Ingenuity helicopter phones home from Mars-
The Ingenuity helicopter, sidekick, and traveling companion of NASA’s Perseverance rover have checked in with an honest report and are “operating needlessly to say,” consistent with the agency.
If effective, Ingenuity will be the first helicopter to fly on another planet, leading to an “extraterrestrial Wright Brothers moment,” said Thomas Zurbuchen, associate administrator of NASA’s Science Mission Directorate.
The rover landed safely on the surface of Mars Thursday after launching from Earth on July 30. Perseverance has already sent back a powerful set of images to point out that she’s safe and prepared to travel through a “checkout” phase before starting her journey across the surface. Now, the mission team has heard directly from the helicopter for the primary time — and it’s excellent news.
Ingenuity is currently tucked up beneath the rover and attached to Perseverance’s belly. The rover is about the dimensions of an SUV, while the helicopter only weighs about 4 pounds helicopter was ready to phone home via the rover by sending data back through NASA’s Mars Reconnaissance Orbiter, which acts as a communications relay between Mars and Earth and has been orbiting the Mars since 2006.
Ingenuity is comfortable where it’s and is not letting go of the rover anytime soon for a test flight. The helicopter will persist snug with the rover for 30 to 60 days.
“Ingenuity, the Mars Helicopter I carry, is functioning needless to say. I’m currently charging it, but once I set it down, it’ll rely solely on its solar panels. If it survives the brutally cold Martian nights, the team will attempt flight,” read a tweet from the Perseverance Twitter account.
Ingenuity, the Mars Helicopter I carry, is working as expected. I’m currently charging it, but once I set it down, it’ll rely solely on its solar panels. If it survives the brutally cold Martian nights, the team will attempt flight. https://t.co/8pksN06ZwP #CountdownToMars pic.twitter.com/80kEoww0QU
— NASA’s Perseverance Mars Rover (@NASAPersevere) February 20, 2021
Ingenuity helicopter phones home from Mars
“There are two big-ticket items we are trying to find within the data: the state of charge of Ingenuity’s batteries also as confirmation the bottom station is working as designed, commanding heaters to show off and on to stay the helicopter’s electronics within an expected range,” said Tim Canham, Ingenuity Mars Helicopter operations lead at NASA’s reaction propulsion Laboratory, during a statement.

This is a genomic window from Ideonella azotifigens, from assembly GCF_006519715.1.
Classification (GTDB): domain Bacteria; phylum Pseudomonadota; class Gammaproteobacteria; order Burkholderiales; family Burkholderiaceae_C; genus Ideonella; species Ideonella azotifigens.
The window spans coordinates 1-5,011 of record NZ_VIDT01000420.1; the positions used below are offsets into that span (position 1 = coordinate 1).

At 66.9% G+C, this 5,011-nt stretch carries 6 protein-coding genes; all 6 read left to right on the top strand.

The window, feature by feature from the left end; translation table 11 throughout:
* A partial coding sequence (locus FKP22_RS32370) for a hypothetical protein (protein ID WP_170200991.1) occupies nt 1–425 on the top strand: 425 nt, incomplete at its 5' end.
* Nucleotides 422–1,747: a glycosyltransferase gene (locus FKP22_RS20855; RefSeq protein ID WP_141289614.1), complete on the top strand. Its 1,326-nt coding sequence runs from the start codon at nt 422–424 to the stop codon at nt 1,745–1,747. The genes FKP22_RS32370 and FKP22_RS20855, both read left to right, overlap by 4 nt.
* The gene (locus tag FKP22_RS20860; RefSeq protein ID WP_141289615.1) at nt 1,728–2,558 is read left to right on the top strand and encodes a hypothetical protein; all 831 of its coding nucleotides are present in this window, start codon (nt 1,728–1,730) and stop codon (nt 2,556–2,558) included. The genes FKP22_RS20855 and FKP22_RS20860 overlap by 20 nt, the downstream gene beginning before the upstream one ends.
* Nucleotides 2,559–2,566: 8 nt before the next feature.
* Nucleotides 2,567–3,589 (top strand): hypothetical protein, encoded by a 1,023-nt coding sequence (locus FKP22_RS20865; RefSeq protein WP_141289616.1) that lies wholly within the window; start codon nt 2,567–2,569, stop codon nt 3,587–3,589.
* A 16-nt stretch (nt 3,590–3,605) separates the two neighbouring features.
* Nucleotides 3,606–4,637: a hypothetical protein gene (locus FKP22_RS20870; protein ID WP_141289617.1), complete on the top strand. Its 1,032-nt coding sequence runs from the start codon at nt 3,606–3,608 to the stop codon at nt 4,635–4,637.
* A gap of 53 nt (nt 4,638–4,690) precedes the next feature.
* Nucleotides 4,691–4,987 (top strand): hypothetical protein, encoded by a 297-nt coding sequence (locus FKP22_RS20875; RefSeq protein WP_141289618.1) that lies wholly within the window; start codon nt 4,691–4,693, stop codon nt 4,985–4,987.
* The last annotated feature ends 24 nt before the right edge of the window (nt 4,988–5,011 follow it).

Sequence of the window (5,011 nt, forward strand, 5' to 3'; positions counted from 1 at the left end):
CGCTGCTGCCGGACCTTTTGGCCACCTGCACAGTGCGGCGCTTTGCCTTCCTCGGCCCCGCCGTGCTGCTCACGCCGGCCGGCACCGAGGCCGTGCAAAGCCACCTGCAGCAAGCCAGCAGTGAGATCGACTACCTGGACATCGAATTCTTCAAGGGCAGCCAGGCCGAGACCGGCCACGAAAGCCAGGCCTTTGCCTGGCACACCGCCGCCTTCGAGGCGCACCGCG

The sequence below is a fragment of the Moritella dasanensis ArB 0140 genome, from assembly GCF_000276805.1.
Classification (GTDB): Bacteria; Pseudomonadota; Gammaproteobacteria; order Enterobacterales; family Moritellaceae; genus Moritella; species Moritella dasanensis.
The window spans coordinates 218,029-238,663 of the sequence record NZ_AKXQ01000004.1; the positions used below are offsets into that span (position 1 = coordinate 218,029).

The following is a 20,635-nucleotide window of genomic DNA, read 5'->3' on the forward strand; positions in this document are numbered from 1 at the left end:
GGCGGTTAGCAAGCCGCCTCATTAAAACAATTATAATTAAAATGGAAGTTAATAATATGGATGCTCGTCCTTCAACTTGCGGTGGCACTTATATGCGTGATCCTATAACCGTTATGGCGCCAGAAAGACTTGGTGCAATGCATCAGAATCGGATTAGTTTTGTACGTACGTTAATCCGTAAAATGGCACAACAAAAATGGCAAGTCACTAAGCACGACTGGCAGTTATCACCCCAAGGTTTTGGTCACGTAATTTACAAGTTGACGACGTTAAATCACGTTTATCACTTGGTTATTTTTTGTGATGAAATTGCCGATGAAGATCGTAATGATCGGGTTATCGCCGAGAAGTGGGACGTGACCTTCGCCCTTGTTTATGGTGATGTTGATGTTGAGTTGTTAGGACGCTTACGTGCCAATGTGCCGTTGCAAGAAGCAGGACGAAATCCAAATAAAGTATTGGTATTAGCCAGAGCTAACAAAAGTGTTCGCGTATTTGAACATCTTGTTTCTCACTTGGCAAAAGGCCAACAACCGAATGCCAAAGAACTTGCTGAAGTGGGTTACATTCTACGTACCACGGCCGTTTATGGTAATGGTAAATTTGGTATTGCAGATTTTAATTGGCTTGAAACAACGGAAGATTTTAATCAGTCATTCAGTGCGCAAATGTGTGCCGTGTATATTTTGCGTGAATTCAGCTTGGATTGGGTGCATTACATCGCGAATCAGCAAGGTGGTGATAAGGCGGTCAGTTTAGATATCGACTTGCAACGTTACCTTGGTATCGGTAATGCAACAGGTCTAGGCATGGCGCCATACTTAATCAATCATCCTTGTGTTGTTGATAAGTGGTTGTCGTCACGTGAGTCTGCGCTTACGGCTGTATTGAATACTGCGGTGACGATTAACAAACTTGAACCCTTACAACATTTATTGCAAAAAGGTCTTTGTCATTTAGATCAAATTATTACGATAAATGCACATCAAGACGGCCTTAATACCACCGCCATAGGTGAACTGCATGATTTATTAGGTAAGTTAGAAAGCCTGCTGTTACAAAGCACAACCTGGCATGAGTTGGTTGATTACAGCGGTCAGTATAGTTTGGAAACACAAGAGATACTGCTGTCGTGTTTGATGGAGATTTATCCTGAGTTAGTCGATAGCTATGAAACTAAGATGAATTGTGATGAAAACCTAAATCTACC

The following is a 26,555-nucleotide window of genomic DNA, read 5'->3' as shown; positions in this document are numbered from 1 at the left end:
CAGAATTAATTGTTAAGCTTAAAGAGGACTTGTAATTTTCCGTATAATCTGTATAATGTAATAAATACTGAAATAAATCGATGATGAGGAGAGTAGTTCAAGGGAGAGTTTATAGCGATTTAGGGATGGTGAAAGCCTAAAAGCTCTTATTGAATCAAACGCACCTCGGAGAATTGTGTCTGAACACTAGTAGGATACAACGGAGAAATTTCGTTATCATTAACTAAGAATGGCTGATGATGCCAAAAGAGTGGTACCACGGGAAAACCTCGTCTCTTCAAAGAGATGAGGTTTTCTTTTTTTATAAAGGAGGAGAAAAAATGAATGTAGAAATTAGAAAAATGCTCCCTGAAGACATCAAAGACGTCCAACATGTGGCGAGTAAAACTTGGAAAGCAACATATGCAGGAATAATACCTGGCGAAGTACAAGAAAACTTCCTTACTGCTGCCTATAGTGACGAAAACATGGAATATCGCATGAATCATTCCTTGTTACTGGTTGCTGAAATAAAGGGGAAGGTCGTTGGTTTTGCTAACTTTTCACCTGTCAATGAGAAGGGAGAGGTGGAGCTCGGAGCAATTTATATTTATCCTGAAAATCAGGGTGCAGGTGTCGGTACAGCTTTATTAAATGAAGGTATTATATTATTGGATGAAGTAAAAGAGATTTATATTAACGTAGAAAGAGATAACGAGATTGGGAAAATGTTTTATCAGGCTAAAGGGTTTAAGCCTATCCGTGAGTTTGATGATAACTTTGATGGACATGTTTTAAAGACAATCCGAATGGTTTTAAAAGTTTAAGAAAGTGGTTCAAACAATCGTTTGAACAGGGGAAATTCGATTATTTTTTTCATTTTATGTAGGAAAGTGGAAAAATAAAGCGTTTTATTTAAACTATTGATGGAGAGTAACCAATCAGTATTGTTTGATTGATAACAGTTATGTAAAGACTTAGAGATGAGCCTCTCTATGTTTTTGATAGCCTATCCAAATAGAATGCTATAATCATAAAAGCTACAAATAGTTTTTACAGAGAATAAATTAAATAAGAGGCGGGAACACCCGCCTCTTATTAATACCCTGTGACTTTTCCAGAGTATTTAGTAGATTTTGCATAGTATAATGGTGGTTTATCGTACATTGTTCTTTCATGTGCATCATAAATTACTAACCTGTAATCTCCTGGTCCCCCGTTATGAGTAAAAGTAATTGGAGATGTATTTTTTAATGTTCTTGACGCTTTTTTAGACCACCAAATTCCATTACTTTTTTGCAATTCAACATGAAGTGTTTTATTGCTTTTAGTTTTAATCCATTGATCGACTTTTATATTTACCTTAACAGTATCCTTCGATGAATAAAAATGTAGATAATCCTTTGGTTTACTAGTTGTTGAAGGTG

“Both appear to be working great. With this positive report, we’ll move forward with (Saturday’s) charge of the helicopter’s batteries.”
Ingenuity must power up and store energy so it can keep itself warm and maintain other vital functions during the cold Martian nights once the rover deposits the helicopter on the red planet’s surface. Then, Ingenuity is going to be on its own.
And it’ll be got to withstand nights where temperatures can drop as low as negative 130 degrees Fahrenheit. As Elton John famously sings in “Rocket Man,” Mars is, indeed, as cold as hell.
Maintaining function and good battery health is going to be critical if the helicopter is to survive the frigid Martian climate before attempting any test flights afterward. a complete of 5 test flights are planned over a 31-day period once the rover finds the proper “helipad,” or nice flat spot, to deposit Ingenuity.
As long as Ingenuity is attached to Perseverance, the helicopter can give its batteries a lift. The helicopter has six lithium-ion batteries. Once it’s detached from the rover, those batteries are going to be charged by the helicopter’s solar panels first flight of Ingenuity is going to be short, only about 20 seconds of hovering off the bottom.
But it’ll be a historic moment. very similar to the very first Martian rover, Sojourner, Ingenuity may be a technology demonstration — an experiment. Proving that this idea can work could lead to the event of rotorcraft that would act as scouts for both rovers and human missions to Mars within the future.
If that first flight is successful, “over 90% of the project’s goals will are achieved,” consistent with NASASubsequent flights could last longer and test out more of the helicopter’s capabilities. It carries two cameras which will provide aerial images. Perseverance also will train its cameras on Ingenuity to capture the sights and sounds, including video, of those historic flights.
“We are in uncharted territory, but this team is employed thereto,” said MiMi Aung, project manager for the Ingenuity Mars Helicopter at JPL, during a statement. “Just about every milestone from here through the top of our flight demonstration program are going to be a primary, and everyone has got to succeed for us to travel on to subsequent. We’ll enjoy this excellent news for the instant, on the other hand, we’ve to urge back to figure .”